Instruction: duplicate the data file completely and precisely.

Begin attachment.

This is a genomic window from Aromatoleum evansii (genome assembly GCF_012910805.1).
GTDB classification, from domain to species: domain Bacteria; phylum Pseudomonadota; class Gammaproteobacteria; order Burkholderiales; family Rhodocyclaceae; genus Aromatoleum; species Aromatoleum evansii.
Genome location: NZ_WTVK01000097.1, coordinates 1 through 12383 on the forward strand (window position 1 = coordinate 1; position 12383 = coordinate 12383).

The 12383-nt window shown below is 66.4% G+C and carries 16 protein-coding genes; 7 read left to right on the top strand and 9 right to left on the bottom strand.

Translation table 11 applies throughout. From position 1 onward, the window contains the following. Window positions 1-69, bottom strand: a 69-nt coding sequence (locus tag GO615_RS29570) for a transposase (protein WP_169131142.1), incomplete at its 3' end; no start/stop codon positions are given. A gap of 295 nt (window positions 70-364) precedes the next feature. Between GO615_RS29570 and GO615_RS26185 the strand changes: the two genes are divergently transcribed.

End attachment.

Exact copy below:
This is a genomic window from Aromatoleum evansii (genome assembly GCF_012910805.1).
GTDB classification, from domain to species: domain Bacteria; phylum Pseudomonadota; class Gammaproteobacteria; order Burkholderiales; family Rhodocyclaceae; genus Aromatoleum; species Aromatoleum evansii.
Genome location: NZ_WTVK01000097.1, coordinates 1 through 12383 on the forward strand (window position 1 = coordinate 1; position 12383 = coordinate 12383).

The 12383-nt window shown below is 66.4% G+C and carries 16 protein-coding genes; 7 read left to right on the top strand and 9 right to left on the bottom strand.

Translation table 11 applies throughout. From position 1 onward, the window contains the following. Window positions 1-69, bottom strand: a 69-nt coding sequence (locus tag GO615_RS29570) for a transposase (protein WP_169131142.1), incomplete at its 3' end; no start/stop codon positions are given. A gap of 295 nt (window positions 70-364) precedes the next feature. Between GO615_RS29570 and GO615_RS26185 the strand changes: the two genes are divergently transcribed.